Johnson learned about horses from a young age as he was influenced by his older relatives. His grandfather, Oscar Johnson, settled the Lemmon area in 1890 and raised thoroughbreds, as did his uncle, Andrew Johnson. His father, John G. Johnson, trained thoroughbreds and Quarter Horses, and Bob followed in his father’s footsteps. The 1990s were a turning point for the Johnson family’s horse racing business and it grew from a small operation to a large one, according to him.

Several stallions have been an integral part of Johnson’s operation. Dr Kirk, a son of Jet Deck, produced many winners and well-minded babies, according to Johnson. “They would do whatever you asked them to do. Those are the kind of horses that make money in any aspect of the horse industry,” he says. Currently, No Brakes Now is a producer of well-received foals. “Everyone that’s got one likes them. You never hear a detrimental thing about those horses,” says Johnson. Even so, he maintains that mares are crucial to the production of a successful horse. “Anywhere from 60-70 percent of your mare is what your offspring is. You’ve got to have a good mare. The stud is the donor: the mare is the parent. They’re the ones that create the horse,” he says.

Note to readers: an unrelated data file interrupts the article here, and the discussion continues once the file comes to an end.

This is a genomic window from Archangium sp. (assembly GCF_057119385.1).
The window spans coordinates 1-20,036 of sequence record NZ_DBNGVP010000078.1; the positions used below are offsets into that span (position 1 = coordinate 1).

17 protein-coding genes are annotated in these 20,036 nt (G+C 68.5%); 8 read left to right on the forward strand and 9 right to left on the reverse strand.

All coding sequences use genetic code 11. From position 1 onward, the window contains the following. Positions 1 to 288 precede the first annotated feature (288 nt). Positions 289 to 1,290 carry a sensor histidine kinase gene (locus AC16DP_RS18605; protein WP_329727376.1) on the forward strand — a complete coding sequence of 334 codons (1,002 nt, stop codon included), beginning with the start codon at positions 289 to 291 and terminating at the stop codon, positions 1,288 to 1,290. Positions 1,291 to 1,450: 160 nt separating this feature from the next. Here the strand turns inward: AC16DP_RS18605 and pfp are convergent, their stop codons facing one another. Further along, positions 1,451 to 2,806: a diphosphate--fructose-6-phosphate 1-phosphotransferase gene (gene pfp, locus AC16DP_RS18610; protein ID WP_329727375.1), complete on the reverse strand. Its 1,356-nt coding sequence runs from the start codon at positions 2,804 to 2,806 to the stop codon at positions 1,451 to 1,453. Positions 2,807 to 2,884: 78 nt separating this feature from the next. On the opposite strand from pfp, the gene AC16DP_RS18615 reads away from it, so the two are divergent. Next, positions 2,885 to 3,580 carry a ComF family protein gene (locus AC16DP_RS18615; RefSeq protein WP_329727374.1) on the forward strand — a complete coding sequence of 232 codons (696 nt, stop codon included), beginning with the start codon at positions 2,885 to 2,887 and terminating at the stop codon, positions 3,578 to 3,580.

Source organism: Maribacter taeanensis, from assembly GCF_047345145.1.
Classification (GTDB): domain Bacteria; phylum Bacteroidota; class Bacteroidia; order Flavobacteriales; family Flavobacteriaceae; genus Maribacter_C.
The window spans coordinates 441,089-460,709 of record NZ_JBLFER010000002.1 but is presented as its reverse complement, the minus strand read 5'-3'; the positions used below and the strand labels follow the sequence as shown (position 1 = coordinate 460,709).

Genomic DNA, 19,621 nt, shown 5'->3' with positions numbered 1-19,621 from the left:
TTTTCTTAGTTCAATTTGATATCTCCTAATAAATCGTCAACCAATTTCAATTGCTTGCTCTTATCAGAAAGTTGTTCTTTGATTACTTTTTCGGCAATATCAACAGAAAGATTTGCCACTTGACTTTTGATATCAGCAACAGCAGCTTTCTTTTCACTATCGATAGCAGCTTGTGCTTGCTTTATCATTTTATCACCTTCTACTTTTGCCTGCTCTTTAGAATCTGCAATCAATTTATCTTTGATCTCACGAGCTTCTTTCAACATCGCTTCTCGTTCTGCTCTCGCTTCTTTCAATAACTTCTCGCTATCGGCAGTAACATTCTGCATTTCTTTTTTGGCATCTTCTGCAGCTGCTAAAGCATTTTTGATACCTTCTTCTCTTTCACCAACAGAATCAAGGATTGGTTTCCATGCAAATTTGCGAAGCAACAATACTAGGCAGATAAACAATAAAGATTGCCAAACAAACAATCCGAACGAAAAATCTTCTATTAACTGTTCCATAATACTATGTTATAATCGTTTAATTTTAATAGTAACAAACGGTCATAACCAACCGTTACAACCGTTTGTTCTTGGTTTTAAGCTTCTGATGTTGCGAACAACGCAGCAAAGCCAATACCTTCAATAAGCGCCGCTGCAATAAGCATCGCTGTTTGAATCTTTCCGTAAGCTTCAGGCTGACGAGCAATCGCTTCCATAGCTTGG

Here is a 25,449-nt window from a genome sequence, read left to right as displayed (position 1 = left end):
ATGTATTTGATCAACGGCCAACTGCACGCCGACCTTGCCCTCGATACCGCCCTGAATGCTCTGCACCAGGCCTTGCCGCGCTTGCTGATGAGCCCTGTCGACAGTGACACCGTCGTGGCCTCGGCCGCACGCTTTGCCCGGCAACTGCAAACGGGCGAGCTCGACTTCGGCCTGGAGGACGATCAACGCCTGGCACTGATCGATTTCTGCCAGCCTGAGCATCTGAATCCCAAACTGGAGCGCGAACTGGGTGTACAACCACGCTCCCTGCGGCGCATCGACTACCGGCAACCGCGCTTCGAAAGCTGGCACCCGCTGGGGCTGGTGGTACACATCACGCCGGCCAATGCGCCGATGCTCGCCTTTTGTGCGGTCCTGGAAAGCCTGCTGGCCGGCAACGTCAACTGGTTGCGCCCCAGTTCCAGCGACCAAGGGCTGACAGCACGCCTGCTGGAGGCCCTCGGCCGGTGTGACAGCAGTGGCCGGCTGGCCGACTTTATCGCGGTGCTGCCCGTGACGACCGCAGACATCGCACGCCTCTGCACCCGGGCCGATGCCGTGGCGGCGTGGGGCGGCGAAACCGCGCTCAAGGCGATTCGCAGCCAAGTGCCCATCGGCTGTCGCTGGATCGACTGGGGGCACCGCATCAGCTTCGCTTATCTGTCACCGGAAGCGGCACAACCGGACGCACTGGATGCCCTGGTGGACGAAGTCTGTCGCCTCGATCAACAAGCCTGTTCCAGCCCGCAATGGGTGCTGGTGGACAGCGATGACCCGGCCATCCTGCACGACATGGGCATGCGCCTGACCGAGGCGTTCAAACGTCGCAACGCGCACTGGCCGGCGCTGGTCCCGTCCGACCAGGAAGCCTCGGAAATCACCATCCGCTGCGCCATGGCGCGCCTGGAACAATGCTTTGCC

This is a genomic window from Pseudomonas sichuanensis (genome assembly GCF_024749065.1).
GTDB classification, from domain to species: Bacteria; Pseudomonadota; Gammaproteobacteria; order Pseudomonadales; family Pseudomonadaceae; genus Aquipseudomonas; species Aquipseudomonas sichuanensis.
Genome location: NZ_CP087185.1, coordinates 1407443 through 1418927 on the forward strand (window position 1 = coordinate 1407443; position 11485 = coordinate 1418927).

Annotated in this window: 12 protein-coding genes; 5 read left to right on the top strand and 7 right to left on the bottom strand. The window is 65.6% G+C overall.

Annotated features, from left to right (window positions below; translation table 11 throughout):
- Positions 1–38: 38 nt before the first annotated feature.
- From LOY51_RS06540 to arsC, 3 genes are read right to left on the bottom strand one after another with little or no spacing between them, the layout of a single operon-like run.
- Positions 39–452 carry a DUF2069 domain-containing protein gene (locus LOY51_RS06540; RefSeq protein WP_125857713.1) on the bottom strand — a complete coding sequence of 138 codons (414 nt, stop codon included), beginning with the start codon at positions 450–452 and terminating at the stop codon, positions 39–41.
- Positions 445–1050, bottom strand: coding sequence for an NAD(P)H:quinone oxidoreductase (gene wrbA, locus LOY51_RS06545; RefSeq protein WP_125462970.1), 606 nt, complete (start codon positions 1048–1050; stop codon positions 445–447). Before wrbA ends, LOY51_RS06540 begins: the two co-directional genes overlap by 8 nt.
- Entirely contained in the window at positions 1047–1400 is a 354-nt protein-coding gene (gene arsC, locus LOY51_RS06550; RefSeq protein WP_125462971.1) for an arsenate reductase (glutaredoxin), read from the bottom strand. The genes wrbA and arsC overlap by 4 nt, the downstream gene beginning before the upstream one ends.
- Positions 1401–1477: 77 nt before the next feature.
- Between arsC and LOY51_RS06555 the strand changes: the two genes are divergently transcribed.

The Johnsons see success in many areas. In the past six years, they’ve run full siblings, both out of mare Leadmetoyourladder (one of the last horses raised by Ray Wardell) and by Hasta Be Fast. Hastabealeader and Faster Than Hasta – both owned by Wardell Quarter Horses) have both won well over $100,000 each.

This November, the family returned from Las Alamedas, California after competing in the Bank of America Champions Challenge. There, they received several high placings in various races, including 3rd place in an undercard race and Faster Than Hasta placing in a $250,000 race. In other disciplines, Hasta Be Fast sired Whatcha Lookn At, who was the 2018 Women’s Professional Rodeo Association’s Derby champion, ridden by Kalie Anderson of Carrington, North Dakota. Johnson’s father spotted a colt from one of his mares hazing at RFD-TV’s The American in the past year. He says, “You see them everywhere. My daughter’s in Phoenix and she saw a horse at a barrel race the other day with a Rafter JJ on its hip. I had a friend call me at a barrel race in Minnesota and he saw three of them.”

The Johnsons were given an honorary plaque for their lifetimes of dedication. “To get recognized for doing your job made me feel really good. It made everyone feel great because of the hours and the sacrifices,” he said. He claims that the most important value he’s maintained throughout the years is consistency. “Doing your job no matter what. It doesn’t matter how bad the weather is, Try and take as good of care of the horses as humanly possible. If you treat a horse the way you’d like to be treated, they’ll probably do just the same,” he says.